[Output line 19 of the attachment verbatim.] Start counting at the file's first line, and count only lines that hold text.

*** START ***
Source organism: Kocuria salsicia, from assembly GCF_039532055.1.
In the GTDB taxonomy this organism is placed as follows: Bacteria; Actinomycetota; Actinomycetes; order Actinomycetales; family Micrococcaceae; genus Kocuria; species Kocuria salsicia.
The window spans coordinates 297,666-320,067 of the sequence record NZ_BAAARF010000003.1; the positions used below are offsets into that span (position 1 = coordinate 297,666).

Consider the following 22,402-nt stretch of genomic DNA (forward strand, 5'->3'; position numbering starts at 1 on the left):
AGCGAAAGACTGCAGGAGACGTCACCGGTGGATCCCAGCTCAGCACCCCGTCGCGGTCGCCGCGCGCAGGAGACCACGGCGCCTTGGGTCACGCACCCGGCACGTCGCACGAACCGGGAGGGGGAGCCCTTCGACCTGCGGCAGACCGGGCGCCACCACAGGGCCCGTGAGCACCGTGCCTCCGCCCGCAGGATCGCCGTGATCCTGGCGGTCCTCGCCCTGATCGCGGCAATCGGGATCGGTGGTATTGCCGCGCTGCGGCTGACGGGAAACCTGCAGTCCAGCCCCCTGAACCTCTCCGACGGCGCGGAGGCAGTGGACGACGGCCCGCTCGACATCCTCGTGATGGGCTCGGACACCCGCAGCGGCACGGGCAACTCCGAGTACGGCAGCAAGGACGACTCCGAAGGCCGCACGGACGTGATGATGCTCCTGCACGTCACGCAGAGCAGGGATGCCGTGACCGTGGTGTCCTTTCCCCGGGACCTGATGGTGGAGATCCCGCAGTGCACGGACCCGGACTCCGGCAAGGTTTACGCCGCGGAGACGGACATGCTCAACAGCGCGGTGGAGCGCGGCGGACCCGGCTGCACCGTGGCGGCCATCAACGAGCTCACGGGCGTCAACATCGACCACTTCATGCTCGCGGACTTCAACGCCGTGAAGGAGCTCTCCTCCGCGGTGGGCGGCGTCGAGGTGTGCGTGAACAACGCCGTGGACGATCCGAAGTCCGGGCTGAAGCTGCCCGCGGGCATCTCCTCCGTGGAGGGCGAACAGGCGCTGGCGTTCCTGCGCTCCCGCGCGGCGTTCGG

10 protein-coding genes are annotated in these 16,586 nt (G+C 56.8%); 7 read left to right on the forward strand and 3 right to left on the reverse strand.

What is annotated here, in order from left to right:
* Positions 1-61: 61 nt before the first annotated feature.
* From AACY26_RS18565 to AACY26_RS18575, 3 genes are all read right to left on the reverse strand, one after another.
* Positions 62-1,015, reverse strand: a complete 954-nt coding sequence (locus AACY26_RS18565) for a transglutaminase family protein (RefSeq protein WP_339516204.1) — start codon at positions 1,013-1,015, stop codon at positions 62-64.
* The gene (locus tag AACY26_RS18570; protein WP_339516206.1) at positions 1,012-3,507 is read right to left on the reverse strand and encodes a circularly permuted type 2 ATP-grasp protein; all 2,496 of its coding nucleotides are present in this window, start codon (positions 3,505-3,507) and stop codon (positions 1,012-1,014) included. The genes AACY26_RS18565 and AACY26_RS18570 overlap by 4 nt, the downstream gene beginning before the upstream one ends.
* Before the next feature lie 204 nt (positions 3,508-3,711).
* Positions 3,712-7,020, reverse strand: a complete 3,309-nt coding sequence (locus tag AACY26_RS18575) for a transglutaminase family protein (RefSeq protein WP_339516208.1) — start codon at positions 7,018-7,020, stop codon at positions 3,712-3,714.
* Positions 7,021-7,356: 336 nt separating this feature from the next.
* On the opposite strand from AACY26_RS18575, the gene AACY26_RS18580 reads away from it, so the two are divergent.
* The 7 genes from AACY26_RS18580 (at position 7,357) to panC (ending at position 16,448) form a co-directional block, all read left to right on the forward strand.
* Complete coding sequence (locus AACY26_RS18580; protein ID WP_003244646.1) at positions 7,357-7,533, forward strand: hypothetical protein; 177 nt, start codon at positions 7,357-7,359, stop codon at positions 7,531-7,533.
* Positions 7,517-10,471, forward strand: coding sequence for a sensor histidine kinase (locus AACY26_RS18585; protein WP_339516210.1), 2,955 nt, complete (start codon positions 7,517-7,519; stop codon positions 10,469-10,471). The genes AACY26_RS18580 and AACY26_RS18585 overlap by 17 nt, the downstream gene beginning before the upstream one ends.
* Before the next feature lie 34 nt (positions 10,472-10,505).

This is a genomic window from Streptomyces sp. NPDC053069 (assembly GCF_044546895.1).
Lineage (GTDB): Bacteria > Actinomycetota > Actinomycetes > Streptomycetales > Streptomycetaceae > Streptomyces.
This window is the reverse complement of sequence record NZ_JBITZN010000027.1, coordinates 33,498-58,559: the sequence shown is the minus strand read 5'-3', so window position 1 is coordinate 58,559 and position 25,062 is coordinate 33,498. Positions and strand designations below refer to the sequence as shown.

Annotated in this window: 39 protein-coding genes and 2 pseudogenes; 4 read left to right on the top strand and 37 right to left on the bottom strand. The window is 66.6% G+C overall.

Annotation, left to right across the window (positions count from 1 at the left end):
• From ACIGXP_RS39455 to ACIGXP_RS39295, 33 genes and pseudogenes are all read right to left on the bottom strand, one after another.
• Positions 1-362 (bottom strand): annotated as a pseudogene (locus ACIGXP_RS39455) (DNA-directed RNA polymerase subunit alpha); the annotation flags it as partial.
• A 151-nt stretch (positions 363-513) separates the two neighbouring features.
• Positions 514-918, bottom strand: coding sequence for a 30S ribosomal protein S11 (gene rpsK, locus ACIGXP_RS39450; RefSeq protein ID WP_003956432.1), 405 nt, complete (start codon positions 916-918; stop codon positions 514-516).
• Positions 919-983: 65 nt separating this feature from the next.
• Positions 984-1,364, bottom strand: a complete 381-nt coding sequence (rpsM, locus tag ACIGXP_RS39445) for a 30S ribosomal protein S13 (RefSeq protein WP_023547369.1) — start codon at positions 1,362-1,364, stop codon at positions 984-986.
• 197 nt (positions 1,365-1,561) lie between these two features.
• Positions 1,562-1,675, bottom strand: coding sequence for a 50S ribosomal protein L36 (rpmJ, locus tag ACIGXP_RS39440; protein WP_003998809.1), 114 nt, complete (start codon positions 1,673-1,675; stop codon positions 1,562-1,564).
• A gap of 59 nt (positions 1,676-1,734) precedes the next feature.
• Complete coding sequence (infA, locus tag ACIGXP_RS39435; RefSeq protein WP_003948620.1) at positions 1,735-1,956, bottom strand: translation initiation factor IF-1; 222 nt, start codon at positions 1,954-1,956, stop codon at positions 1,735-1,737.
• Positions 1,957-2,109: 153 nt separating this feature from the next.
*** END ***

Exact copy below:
* Before the next feature lie 34 nt (positions 10,472-10,505).